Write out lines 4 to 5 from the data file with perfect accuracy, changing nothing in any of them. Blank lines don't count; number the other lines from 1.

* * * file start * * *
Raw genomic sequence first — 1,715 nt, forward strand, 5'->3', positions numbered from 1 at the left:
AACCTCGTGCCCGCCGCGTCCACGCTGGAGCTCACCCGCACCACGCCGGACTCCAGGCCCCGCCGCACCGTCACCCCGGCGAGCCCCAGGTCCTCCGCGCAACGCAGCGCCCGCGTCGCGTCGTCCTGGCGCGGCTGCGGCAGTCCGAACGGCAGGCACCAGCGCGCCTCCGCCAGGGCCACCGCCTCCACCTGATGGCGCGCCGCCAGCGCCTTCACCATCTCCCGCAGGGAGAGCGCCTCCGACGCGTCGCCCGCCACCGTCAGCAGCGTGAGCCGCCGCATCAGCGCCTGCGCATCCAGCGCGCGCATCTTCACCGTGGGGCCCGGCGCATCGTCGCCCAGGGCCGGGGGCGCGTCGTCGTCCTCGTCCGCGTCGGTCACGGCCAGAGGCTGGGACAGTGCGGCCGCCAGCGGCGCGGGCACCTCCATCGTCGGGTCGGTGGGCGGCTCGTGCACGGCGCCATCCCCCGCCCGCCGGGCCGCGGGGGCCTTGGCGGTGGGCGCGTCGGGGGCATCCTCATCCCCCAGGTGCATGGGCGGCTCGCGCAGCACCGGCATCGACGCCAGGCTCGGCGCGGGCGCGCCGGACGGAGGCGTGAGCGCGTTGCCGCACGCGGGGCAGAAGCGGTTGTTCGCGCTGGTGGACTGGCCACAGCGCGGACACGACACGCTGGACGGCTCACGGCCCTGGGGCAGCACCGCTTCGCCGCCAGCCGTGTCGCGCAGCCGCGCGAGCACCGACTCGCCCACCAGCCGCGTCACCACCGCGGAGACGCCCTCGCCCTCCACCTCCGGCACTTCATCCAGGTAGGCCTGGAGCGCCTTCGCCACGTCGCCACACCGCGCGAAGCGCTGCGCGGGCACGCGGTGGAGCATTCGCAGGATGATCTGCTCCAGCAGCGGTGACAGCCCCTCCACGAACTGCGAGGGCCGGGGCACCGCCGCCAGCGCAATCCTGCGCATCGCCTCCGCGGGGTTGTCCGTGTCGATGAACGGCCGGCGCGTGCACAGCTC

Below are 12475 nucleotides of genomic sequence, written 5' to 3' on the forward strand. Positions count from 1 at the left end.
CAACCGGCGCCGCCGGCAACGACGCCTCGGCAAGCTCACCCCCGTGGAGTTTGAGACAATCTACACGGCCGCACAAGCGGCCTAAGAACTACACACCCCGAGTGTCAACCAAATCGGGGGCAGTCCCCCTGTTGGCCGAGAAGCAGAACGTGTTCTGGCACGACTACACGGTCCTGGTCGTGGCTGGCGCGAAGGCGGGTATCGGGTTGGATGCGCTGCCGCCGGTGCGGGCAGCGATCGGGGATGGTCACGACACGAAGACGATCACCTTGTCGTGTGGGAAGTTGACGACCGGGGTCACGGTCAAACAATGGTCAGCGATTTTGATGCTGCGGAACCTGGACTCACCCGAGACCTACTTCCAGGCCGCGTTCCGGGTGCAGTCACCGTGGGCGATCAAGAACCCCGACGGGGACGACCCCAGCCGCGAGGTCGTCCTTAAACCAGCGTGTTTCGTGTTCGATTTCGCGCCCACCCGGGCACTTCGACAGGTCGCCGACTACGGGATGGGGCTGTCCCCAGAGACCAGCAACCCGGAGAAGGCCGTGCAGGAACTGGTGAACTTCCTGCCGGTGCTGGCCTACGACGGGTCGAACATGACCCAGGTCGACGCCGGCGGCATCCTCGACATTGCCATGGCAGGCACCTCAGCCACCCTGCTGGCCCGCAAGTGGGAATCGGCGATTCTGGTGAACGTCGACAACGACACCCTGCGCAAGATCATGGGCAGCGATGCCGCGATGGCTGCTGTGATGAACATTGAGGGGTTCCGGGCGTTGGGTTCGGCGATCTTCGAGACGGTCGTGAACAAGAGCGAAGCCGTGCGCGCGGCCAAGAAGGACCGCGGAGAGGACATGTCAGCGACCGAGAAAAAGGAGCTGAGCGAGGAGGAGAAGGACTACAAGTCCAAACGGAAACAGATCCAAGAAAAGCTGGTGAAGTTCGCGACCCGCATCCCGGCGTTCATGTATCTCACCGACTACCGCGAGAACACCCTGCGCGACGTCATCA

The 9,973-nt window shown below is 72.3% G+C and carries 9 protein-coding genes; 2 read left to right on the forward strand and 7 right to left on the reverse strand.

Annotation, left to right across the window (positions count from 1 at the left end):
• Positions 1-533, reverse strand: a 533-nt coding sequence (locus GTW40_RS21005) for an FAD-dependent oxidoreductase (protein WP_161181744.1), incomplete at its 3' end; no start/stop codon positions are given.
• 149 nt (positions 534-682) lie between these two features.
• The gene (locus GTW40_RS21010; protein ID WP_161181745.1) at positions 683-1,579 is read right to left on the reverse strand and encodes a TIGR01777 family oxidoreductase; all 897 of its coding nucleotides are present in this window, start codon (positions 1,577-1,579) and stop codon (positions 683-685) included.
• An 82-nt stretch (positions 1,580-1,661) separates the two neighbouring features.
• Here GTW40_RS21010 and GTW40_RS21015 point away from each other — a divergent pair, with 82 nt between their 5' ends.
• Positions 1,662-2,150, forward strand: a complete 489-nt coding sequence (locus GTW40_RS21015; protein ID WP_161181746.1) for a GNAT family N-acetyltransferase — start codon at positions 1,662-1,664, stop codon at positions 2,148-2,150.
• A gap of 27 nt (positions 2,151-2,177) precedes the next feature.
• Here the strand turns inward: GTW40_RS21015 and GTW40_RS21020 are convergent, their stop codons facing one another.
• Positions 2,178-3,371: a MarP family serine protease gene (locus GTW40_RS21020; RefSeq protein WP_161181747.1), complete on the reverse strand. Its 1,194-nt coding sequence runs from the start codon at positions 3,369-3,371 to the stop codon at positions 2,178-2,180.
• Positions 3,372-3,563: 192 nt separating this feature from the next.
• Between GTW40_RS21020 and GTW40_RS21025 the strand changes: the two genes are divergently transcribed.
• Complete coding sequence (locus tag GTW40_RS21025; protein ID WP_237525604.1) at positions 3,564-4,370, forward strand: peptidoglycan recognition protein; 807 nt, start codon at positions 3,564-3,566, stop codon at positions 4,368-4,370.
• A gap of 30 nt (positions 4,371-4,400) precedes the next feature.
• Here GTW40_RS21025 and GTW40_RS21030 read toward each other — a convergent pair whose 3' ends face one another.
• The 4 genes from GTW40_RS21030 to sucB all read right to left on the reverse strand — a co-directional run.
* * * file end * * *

CAACCGGCGCCGCCGGCAACGACGCCTCGGCAAGCTCACCCCCGTGGAGTTTGAGACAATCTACACGGCCGCACAAGCGGCCTAAGAACTACACACCCCGAGTGTCAACCAAATCGGGGGCAGTCCCCCTGTTGGCCGAGAAGCAGAACGTGTTCTGGCACGACTACACGGTCCTGGTCGTGGCTGGCGCGAAGGCGGGTATCGGGTTGGATGCGCTGCCGCCGGTGCGGGCAGCGATCGGGGATGGTCACGACACGAAGACGATCACCTTGTCGTGTGGGAAGTTGACGACCGGGGTCACGGTCAAACAATGGTCAGCGATTTTGATGCTGCGGAACCTGGACTCACCCGAGACCTACTTCCAGGCCGCGTTCCGGGTGCAGTCACCGTGGGCGATCAAGAACCCCGACGGGGACGACCCCAGCCGCGAGGTCGTCCTTAAACCAGCGTGTTTCGTGTTCGATTTCGCGCCCACCCGGGCACTTCGACAGGTCGCCGACTACGGGATGGGGCTGTCCCCAGAGACCAGCAACCCGGAGAAGGCCGTGCAGGAACTGGTGAACTTCCTGCCGGTGCTGGCCTACGACGGGTCGAACATGACCCAGGTCGACGCCGGCGGCATCCTCGACATTGCCATGGCAGGCACCTCAGCCACCCTGCTGGCCCGCAAGTGGGAATCGGCGATTCTGGTGAACGTCGACAACGACACCCTGCGCAAGATCATGGGCAGCGATGCCGCGATGGCTGCTGTGATGAACATTGAGGGGTTCCGGGCGTTGGGTTCGGCGATCTTCGAGACGGTCGTGAACAAGAGCGAAGCCGTGCGCGCGGCCAAGAAGGACCGCGGAGAGGACATGTCAGCGACCGAGAAAAAGGAGCTGAGCGAGGAGGAGAAGGACTACAAGTCCAAACGGAAACAGATCCAAGAAAAGCTGGTGAAGTTCGCGACCCGCATCCCGGCGTTCATGTATCTCACCGACTACCGCGAGAACACCCTGCGCGACGTCATCA

The 9,973-nt window shown below is 72.3% G+C and carries 9 protein-coding genes; 2 read left to right on the forward strand and 7 right to left on the reverse strand.